Investing.com – Gold prices edged lower on Friday in what was a fifth day of declines in the last six sessions as the stronger dollar weighed on the precious metal, making it more expensive for holders of other currencies.
for April delivery settled at $1,315.70 on the Comex division of the New York Mercantile Exchange. For the week, prices were down 1.62%.
The , which measures the greenback’s strength against a trade-weighted basket of six major currencies, was steady at 90.22 in late trade.
The index was up 1.45% on the week, having recovered from a three-year low set two weeks ago.
The dollar was supported by increased safe haven demand from investors amid dramatic moves in the equities and bond markets. U.S. stocks ended higher on Friday, but still suffered their steepest weekly losses in more than two years.
Market turbulence has been triggered by speculation that the Federal Reserve may raise interest rates at a faster rate than had been expected amid signs of a pickup in inflation.
Expectations for higher interest rates are typically negative for gold as the precious metal struggles to compete with yield-bearing assets like Treasury’s when borrowing costs rise.
The dollar also found received support after Congress and U.S. President Donald Trump approved a federal budget plan that ended an overnight federal shutdown.
Elsewhere in precious metals trading, was down 0.19% to $16.31 a troy ounce late Friday and recorded a 1.48% weekly decline.
settled at $968.20, down 1.04% for the day, bringing the week’s losses to 2.78%
Among base metals, copper prices fell for the sixth straight session on Friday amid concerns over building supplies.
for March delivery was down 1.04% at $3.050 in late trade and ended the week down 4.75%. It was the lowest close since mid-December and the largest weekly percentage decline since November 2014.
, inflation readings from the U.S., UK and Germany will be in the spotlight amid chatter that the world’s leading central banks will soon start to step back from easy policies and raise interest rates.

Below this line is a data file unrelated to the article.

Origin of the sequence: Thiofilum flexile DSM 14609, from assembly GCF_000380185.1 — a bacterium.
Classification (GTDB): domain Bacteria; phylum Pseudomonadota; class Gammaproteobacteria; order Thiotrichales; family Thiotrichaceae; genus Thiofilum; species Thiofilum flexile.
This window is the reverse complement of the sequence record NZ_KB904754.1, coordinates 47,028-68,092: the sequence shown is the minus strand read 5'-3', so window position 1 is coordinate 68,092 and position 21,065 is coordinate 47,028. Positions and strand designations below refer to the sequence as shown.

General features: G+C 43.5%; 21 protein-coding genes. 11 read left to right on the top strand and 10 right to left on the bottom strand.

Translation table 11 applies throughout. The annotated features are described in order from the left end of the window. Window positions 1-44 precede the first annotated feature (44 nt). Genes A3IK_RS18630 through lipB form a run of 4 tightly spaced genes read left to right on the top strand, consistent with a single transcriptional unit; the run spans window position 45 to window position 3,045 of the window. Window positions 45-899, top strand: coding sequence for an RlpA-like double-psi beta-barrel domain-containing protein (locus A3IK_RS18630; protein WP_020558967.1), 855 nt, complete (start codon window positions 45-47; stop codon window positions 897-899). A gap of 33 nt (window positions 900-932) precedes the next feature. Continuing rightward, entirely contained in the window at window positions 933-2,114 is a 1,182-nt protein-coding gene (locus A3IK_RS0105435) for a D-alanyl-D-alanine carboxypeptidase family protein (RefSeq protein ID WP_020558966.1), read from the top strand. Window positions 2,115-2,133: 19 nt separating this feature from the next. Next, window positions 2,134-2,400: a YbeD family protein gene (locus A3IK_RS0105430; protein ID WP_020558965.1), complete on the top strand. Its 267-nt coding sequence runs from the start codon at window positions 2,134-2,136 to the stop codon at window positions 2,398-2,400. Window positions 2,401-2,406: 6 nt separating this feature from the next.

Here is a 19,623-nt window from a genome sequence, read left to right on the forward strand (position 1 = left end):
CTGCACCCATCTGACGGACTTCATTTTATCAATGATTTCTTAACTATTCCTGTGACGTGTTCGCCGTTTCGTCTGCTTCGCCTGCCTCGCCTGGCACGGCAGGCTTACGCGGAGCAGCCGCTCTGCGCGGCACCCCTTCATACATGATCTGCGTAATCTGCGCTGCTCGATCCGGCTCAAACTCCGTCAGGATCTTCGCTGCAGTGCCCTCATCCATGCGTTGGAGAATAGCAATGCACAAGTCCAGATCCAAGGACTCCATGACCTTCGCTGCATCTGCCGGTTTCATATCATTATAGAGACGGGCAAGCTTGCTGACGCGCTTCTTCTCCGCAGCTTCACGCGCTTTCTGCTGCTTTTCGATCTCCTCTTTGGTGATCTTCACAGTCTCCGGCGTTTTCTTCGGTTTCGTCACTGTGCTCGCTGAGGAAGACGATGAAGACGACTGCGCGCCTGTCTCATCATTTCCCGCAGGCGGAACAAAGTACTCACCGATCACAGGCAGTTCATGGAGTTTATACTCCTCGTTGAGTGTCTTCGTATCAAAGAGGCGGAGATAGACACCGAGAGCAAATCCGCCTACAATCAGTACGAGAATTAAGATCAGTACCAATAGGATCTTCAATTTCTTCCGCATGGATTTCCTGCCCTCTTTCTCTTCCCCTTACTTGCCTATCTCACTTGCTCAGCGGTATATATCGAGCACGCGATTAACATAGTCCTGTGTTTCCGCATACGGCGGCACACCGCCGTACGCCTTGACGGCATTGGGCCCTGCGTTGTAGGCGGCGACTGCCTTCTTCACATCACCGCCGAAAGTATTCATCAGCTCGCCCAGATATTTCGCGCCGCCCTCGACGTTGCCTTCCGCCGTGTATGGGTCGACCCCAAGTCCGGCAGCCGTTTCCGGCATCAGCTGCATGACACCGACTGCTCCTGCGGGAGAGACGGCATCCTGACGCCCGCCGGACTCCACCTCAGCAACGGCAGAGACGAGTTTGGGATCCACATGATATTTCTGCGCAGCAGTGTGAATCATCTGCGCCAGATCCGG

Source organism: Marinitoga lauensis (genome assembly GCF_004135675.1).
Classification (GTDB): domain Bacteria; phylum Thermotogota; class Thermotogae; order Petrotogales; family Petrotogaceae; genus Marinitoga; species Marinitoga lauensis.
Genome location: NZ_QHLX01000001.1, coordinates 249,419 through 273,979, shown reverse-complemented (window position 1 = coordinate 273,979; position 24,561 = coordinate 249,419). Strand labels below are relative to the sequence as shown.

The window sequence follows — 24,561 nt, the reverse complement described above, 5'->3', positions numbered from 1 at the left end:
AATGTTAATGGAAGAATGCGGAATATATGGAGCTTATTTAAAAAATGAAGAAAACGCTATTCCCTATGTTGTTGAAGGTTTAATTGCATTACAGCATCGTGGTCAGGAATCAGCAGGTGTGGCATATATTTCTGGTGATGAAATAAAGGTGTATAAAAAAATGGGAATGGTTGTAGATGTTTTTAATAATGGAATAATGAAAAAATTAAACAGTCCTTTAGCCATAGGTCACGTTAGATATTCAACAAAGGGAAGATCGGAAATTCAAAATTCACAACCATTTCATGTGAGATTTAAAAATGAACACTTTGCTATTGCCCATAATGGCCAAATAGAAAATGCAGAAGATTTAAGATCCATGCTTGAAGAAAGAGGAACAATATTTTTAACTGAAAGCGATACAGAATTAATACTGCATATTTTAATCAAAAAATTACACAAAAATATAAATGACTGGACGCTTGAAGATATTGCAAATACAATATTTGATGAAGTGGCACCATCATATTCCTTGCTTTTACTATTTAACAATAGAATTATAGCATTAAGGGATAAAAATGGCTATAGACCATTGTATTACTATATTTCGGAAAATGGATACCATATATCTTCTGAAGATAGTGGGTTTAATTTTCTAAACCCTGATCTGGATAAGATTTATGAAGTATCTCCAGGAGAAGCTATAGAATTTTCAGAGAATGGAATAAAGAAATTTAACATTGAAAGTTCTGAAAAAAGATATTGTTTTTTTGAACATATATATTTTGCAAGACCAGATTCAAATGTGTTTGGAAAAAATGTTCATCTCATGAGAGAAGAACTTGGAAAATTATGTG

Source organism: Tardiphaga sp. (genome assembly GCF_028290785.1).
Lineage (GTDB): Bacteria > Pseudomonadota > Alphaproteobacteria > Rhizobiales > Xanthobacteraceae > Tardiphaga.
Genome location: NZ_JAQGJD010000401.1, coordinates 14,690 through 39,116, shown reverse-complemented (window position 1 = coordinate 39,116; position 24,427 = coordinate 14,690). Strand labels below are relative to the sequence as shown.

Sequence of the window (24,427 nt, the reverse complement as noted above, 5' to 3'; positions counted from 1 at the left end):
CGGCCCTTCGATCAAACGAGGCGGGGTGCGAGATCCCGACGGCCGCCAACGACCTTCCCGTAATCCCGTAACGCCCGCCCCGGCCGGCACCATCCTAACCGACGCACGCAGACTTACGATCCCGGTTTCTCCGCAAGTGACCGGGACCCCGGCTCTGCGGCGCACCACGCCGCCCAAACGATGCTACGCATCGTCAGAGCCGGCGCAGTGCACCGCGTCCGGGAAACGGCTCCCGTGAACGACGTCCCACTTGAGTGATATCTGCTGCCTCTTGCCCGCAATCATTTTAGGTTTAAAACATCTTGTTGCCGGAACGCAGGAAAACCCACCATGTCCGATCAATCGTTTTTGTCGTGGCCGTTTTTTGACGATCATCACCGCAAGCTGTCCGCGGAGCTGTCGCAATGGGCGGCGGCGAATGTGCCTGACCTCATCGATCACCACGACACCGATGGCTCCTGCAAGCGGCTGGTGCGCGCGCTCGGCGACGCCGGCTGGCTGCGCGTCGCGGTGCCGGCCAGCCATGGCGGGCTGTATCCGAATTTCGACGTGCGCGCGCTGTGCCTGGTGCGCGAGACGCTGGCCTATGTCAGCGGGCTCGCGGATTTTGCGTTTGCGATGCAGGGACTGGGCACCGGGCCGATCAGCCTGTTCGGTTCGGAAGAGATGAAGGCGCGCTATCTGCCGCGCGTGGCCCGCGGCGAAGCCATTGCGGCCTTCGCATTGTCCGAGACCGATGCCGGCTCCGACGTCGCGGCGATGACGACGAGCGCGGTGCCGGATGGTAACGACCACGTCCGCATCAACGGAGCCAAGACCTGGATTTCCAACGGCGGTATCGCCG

Ahead of the coming week, Investing.com has compiled a list of these and other significant events likely to affect the markets.
Monday, February 12
Financial markets in Japan will be closed for a holiday.
Tuesday, February 13
Australia is to publish data on business confidence.
The UK is to release data on inflation.
Federal Reserve Bank of Cleveland President Loretta Mester is due to speak at an event in Dayton.
Wednesday, February 14
Japan is to release preliminary data on fourth quarter growth.
New Zealand is to release a report on inflation expectations.
The euro zone is to publish a revised estimate of fourth quarter economic growth as well as a revised estimate on inflation for January.
Later in the day, the U.S. is to report on consumer price inflation and retail sales.
Thursday, February 15
Financial markets in China will be closed for a holiday.
Australia is to publish its latest employment report.
The U.S. is to release data on producer prices, industrial production, jobless claims and manufacturing activity in the Philadelphia and New York regions.
Friday, February 16
Financial markets in China will remain closed for a holiday.
The UK is to release data on retail sales.
Canada is to report on foreign securities purchases and manufacturing sales.
The U.S. is to round up the week with data on building permits, housing starts, import prices and a preliminary look at consumer sentiment.